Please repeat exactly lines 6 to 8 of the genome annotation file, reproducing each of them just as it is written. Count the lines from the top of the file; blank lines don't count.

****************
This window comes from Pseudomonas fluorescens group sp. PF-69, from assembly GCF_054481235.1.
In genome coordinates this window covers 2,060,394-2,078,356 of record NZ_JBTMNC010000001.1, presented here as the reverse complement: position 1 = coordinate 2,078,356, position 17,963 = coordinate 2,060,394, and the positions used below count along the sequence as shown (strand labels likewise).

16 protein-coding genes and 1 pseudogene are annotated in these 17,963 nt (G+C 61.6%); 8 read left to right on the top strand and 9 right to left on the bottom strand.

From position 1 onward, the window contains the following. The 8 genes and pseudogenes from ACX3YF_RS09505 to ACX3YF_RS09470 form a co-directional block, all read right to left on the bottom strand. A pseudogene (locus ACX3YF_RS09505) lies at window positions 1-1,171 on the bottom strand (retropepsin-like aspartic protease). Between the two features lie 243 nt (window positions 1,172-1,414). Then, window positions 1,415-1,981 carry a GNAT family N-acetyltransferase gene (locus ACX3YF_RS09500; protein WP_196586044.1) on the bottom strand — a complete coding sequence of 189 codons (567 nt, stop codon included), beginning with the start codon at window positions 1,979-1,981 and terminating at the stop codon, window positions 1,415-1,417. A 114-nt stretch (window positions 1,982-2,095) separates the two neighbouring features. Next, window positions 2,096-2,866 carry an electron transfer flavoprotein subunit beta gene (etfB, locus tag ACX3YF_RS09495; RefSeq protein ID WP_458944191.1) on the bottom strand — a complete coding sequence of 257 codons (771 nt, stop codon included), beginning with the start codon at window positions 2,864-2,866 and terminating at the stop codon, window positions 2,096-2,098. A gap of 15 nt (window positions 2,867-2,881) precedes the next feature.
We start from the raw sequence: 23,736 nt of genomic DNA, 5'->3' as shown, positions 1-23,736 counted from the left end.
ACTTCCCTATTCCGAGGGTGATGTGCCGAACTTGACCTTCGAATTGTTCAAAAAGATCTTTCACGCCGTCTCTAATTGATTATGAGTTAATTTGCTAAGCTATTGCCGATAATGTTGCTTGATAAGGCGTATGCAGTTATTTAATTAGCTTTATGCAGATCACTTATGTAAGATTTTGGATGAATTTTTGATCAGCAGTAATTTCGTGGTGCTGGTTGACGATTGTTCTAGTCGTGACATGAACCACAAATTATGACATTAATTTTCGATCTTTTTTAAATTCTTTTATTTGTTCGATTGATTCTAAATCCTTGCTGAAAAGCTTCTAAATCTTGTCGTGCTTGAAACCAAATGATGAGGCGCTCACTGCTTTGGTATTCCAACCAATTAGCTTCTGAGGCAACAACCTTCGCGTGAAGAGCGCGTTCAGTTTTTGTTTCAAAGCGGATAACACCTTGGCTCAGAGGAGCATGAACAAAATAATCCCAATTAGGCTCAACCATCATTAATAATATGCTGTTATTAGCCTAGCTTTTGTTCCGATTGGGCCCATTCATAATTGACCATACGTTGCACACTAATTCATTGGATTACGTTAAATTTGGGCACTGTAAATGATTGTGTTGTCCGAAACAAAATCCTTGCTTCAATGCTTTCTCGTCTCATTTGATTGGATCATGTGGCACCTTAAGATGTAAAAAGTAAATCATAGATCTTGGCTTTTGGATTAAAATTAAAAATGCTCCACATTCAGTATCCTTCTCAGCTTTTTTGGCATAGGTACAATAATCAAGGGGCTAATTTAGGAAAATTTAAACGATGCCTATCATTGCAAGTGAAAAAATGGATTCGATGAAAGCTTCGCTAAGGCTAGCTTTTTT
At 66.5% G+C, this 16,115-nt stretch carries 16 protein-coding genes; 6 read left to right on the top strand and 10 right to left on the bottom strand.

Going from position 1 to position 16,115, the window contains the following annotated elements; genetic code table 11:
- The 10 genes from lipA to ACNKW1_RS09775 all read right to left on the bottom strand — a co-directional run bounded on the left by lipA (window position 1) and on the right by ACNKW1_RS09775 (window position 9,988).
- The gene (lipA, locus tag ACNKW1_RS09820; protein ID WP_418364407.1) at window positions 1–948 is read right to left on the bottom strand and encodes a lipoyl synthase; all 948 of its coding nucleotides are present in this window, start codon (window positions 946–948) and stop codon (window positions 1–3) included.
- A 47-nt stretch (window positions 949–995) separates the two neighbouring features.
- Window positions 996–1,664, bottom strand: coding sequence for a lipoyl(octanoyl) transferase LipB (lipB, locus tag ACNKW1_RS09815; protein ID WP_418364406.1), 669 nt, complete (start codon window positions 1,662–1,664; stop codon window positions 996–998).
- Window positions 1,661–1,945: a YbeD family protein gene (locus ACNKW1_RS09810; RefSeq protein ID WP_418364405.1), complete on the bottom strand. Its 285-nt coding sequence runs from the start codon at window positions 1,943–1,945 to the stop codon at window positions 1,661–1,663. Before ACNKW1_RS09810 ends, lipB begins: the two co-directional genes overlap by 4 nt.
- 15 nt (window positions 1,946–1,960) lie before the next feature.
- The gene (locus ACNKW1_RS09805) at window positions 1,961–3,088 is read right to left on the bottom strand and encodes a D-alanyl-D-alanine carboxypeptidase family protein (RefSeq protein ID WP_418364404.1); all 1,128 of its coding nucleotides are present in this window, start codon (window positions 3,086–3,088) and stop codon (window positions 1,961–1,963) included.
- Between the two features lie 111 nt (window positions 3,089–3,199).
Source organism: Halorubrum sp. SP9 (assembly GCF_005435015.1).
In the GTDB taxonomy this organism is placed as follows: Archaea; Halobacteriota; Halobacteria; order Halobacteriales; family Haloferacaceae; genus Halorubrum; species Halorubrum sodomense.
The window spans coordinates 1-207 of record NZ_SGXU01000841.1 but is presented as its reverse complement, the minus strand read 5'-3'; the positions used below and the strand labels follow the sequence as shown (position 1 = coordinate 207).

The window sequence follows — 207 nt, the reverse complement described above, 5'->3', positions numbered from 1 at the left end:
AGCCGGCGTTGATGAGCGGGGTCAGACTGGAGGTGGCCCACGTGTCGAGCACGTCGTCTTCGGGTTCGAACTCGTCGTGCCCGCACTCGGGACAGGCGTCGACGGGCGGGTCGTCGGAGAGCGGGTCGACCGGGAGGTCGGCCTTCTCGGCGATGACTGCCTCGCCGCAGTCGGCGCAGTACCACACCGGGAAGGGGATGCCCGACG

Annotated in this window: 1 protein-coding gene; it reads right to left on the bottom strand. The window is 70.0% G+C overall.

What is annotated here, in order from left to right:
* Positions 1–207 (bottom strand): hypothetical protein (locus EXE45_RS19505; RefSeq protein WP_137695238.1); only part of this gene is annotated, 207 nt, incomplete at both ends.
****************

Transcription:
ACTTCCCTATTCCGAGGGTGATGTGCCGAACTTGACCTTCGAATTGTTCAAAAAGATCTTTCACGCCGTCTCTAATTGATTATGAGTTAATTTGCTAAGCTATTGCCGATAATGTTGCTTGATAAGGCGTATGCAGTTATTTAATTAGCTTTATGCAGATCACTTATGTAAGATTTTGGATGAATTTTTGATCAGCAGTAATTTCGTGGTGCTGGTTGACGATTGTTCTAGTCGTGACATGAACCACAAATTATGACATTAATTTTCGATCTTTTTTAAATTCTTTTATTTGTTCGATTGATTCTAAATCCTTGCTGAAAAGCTTCTAAATCTTGTCGTGCTTGAAACCAAATGATGAGGCGCTCACTGCTTTGGTATTCCAACCAATTAGCTTCTGAGGCAACAACCTTCGCGTGAAGAGCGCGTTCAGTTTTTGTTTCAAAGCGGATAACACCTTGGCTCAGAGGAGCATGAACAAAATAATCCCAATTAGGCTCAACCATCATTAATAATATGCTGTTATTAGCCTAGCTTTTGTTCCGATTGGGCCCATTCATAATTGACCATACGTTGCACACTAATTCATTGGATTACGTTAAATTTGGGCACTGTAAATGATTGTGTTGTCCGAAACAAAATCCTTGCTTCAATGCTTTCTCGTCTCATTTGATTGGATCATGTGGCACCTTAAGATGTAAAAAGTAAATCATAGATCTTGGCTTTTGGATTAAAATTAAAAATGCTCCACATTCAGTATCCTTCTCAGCTTTTTTGGCATAGGTACAATAATCAAGGGGCTAATTTAGGAAAATTTAAACGATGCCTATCATTGCAAGTGAAAAAATGGATTCGATGAAAGCTTCGCTAAGGCTAGCTTTTTT
At 66.5% G+C, this 16,115-nt stretch carries 16 protein-coding genes; 6 read left to right on the top strand and 10 right to left on the bottom strand.

Going from position 1 to position 16,115, the window contains the following annotated elements; genetic code table 11: